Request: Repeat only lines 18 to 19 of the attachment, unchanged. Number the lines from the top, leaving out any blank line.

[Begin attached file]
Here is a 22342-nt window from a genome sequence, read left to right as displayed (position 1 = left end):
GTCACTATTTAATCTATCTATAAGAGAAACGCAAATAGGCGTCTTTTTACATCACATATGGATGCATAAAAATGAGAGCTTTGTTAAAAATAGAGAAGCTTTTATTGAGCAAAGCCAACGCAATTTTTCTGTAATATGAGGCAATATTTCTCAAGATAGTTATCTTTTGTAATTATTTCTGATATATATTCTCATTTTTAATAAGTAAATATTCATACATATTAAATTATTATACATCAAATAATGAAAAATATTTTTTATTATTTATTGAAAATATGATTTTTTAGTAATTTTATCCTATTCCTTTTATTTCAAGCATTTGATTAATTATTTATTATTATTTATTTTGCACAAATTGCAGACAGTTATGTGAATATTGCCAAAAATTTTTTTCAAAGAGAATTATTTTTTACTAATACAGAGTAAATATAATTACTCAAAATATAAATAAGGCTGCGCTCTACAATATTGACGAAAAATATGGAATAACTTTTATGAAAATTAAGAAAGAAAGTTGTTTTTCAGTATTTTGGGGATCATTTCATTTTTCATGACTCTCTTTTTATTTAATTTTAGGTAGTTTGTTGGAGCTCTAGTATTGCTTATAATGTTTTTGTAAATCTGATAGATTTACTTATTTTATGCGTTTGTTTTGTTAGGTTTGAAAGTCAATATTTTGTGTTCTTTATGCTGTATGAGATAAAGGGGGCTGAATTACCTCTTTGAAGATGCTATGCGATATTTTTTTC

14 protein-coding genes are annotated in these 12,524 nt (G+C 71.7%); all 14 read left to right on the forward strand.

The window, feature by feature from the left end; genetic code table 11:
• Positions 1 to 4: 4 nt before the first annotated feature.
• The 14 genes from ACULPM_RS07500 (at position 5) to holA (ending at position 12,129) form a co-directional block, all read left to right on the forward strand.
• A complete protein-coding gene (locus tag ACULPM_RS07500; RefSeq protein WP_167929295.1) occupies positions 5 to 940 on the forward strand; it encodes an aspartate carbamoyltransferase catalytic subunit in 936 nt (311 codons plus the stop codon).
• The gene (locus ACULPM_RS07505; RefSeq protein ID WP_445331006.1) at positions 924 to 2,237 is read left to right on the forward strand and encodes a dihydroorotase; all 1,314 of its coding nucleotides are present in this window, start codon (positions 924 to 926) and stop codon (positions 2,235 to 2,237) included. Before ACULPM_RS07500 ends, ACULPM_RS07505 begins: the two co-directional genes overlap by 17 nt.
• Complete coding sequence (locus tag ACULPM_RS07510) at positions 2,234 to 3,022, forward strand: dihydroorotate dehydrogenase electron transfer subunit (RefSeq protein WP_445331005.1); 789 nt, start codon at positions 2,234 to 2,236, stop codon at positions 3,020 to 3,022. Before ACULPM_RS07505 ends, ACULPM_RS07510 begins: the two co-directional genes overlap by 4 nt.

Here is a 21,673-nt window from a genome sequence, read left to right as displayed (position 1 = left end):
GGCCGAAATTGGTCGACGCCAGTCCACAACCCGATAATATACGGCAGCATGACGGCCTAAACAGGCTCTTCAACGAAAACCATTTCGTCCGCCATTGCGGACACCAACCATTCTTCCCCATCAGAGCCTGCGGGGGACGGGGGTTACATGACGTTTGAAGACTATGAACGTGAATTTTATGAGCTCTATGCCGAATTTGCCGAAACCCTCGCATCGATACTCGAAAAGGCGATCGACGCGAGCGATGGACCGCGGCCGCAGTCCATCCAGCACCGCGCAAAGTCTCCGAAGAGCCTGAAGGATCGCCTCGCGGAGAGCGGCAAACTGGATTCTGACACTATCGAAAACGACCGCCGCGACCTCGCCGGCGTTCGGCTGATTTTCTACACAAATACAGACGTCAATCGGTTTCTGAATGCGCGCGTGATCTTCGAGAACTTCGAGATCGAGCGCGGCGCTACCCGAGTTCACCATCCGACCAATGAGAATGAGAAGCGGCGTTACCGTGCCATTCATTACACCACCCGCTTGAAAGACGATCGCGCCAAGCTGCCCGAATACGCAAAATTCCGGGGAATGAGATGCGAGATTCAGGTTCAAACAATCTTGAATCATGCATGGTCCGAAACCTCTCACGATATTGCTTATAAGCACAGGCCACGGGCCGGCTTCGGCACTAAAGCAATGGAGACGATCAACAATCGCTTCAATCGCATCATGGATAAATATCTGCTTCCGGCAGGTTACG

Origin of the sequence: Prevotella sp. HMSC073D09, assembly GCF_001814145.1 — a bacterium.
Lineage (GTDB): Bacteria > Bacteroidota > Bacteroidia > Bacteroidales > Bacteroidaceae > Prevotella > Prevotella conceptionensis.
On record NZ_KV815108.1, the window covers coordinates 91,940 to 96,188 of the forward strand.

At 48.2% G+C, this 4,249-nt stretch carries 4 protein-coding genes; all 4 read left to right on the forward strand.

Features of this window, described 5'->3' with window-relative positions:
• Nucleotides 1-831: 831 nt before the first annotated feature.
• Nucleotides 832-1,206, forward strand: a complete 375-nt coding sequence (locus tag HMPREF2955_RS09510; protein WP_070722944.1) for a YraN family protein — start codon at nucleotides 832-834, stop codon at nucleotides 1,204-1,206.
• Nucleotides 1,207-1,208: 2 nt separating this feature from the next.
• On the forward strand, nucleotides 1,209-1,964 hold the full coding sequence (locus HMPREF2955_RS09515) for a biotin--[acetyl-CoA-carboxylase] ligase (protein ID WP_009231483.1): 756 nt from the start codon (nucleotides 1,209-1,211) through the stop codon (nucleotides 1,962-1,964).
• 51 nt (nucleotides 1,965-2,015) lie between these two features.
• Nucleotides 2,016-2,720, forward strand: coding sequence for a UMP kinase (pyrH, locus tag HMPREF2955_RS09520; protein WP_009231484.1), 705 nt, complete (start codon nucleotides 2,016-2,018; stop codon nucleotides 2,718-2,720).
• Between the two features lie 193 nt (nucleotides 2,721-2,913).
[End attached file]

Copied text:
• Nucleotides 832-1,206, forward strand: a complete 375-nt coding sequence (locus tag HMPREF2955_RS09510; protein WP_070722944.1) for a YraN family protein — start codon at nucleotides 832-834, stop codon at nucleotides 1,204-1,206.
• Nucleotides 1,207-1,208: 2 nt separating this feature from the next.